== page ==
He said the right and proper case to send this message was through the sentence of Ryan Samuels.
Lawyer Mohia Ma’at had indicated that his client’s attitude towards the offence was that although he was found guilty, he still maintains his innocence. He, however, had full respect for the court despite the jury’s decision and was willing to accept the sentence of the court.
The lawyer told the court that Samuel’s primary and secondary education would indeed be “a springboard” from which he could launch after his period of incarceration comes to an end”.
He added that Samuels had been employed with his brother prior and the job awaited him.
One of the disappointing areas of Samuels being incarcerated, according to Ma’at, was his lack of involvement in the development of the lives of his children.
“He still has a bright future ahead of him and wants to maintain the role of father to raise his children in best way he can.”
Ma’at will respond to the request for a life sentence on November 6 when the matter continues in the No. 2 Supreme Court before Justice Randall Worrell.
5 Replies to “Prosecutor blasts gang activity and suggests stiff penalty for “gang” killing”
Excellent prosecutorial stand by Mr. Seale
I totally agree with every said by the justice. I wonder about these lawyers sometimes, his client still has a bright future ahead of him , well he should not be allowed to see the light of day again ,a message has to be sent to these criminals, I am sure this Lord Evil is on the polices radar, why is he still out there creating havoc is worth taking a serious look at, when your head is bad the whole body is bad, nothing good can come from these gangs ,get the rid of them.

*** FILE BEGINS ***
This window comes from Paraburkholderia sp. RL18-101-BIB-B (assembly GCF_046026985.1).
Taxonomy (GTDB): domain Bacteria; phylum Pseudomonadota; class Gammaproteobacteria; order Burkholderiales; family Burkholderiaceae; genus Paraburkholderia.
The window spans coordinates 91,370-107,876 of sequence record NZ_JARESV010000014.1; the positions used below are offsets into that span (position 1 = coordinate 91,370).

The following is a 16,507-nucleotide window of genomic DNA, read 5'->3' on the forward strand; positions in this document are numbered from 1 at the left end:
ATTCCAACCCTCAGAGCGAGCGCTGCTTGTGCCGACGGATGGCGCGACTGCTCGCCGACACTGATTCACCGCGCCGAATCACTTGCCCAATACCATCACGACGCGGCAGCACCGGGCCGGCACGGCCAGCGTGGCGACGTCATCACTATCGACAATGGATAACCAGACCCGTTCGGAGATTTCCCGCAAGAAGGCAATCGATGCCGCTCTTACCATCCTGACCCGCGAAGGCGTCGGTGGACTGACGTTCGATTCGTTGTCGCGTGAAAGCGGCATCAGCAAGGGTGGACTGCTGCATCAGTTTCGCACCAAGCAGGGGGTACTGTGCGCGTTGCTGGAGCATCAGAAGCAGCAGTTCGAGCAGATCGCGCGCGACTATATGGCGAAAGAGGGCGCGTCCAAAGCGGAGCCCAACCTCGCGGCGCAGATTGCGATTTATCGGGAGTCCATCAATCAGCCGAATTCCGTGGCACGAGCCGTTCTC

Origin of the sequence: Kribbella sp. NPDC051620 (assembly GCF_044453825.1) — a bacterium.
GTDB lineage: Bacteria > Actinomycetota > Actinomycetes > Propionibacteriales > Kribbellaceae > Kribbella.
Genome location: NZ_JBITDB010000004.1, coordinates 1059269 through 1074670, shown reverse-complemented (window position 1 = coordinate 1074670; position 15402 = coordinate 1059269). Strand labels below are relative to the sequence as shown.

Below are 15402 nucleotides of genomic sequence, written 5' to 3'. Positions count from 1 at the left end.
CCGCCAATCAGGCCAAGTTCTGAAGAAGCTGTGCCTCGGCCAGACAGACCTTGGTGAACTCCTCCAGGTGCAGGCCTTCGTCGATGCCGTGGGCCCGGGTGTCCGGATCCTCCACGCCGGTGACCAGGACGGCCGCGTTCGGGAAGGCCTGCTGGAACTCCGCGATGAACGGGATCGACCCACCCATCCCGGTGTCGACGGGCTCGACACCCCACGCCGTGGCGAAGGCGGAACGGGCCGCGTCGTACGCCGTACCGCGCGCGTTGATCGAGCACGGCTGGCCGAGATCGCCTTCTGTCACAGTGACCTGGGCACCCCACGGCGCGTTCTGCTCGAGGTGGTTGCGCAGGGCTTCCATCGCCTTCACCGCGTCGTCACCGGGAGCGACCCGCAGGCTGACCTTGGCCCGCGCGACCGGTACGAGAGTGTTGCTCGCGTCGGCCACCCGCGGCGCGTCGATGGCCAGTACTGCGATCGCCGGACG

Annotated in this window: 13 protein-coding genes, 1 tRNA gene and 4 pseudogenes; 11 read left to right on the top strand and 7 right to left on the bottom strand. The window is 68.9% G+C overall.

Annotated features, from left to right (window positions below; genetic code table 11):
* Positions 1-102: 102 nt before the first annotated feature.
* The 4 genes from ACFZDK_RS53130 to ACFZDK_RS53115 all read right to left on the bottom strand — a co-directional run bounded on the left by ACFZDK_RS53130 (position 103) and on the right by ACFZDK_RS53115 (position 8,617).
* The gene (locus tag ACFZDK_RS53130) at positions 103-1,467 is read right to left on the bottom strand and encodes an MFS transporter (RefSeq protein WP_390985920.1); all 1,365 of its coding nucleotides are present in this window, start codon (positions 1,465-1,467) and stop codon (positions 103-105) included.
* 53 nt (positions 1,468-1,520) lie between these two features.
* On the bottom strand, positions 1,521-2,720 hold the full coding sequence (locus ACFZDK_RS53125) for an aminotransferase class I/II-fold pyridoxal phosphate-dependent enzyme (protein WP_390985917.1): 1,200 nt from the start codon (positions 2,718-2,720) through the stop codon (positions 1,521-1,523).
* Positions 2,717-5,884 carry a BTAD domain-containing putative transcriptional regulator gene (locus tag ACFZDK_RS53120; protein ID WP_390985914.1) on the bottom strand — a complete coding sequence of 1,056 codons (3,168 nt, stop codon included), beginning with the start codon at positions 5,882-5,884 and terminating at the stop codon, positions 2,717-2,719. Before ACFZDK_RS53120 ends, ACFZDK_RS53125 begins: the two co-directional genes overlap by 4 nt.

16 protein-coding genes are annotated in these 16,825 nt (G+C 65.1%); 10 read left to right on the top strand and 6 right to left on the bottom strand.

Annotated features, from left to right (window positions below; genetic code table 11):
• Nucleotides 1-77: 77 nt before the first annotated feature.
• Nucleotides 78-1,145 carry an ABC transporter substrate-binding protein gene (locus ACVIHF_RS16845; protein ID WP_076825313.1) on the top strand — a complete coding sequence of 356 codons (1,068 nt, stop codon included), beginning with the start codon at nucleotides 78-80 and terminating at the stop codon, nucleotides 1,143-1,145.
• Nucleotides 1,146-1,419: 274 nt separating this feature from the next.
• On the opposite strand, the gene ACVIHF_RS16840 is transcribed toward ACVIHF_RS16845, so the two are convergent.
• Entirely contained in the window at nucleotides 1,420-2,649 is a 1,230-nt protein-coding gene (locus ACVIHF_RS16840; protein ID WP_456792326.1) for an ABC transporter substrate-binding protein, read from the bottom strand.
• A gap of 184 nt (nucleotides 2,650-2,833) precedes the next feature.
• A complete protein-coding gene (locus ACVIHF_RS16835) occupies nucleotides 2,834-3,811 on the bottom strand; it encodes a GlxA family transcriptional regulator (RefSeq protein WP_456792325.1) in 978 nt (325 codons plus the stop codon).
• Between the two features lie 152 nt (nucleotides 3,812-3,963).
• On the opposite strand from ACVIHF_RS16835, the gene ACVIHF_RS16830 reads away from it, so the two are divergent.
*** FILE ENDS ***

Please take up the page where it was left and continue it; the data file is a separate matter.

Sir, I can’t agree with you more. What upsets me more than everything else in this world is this. These gang leaders have tremendous talent and using it to do bad. They have so much control over young people, control which some parents don’t have over their own children. And instead of these gang leaders tap into that and use it to better these youngster’s lives they destroy them.
Are any of these gang leaders capable of teaching anything good?
Are any of them good at their hands?
Are any of them good at spelling, writing, mathematics?
Are any of them good at painting, drawing, or anything related to art?
Are any of them capable of fixing cars, bicycles, motorcycle or even a bus?
Are any of them good in the kitchen?
Can any of these gang leaders bake, cook, sew, darn, make a garden bed, plant food, raise chickens, sheep, and rabbits?
Youngsters can even be taught to become self-sufficient though honest means.
All the above should be taught to young impressionable minds.
Not ugliness, or negativeness.
A fiine example for his kids alright to follow if they wish to be like their father.The prosecutor is on the right track in recomending that he spends the rest of his natural life behind bars. I wish there were a more severe alterative available.
A life sentence is required here .
Show the other gang clowns that they don’t own Barbados.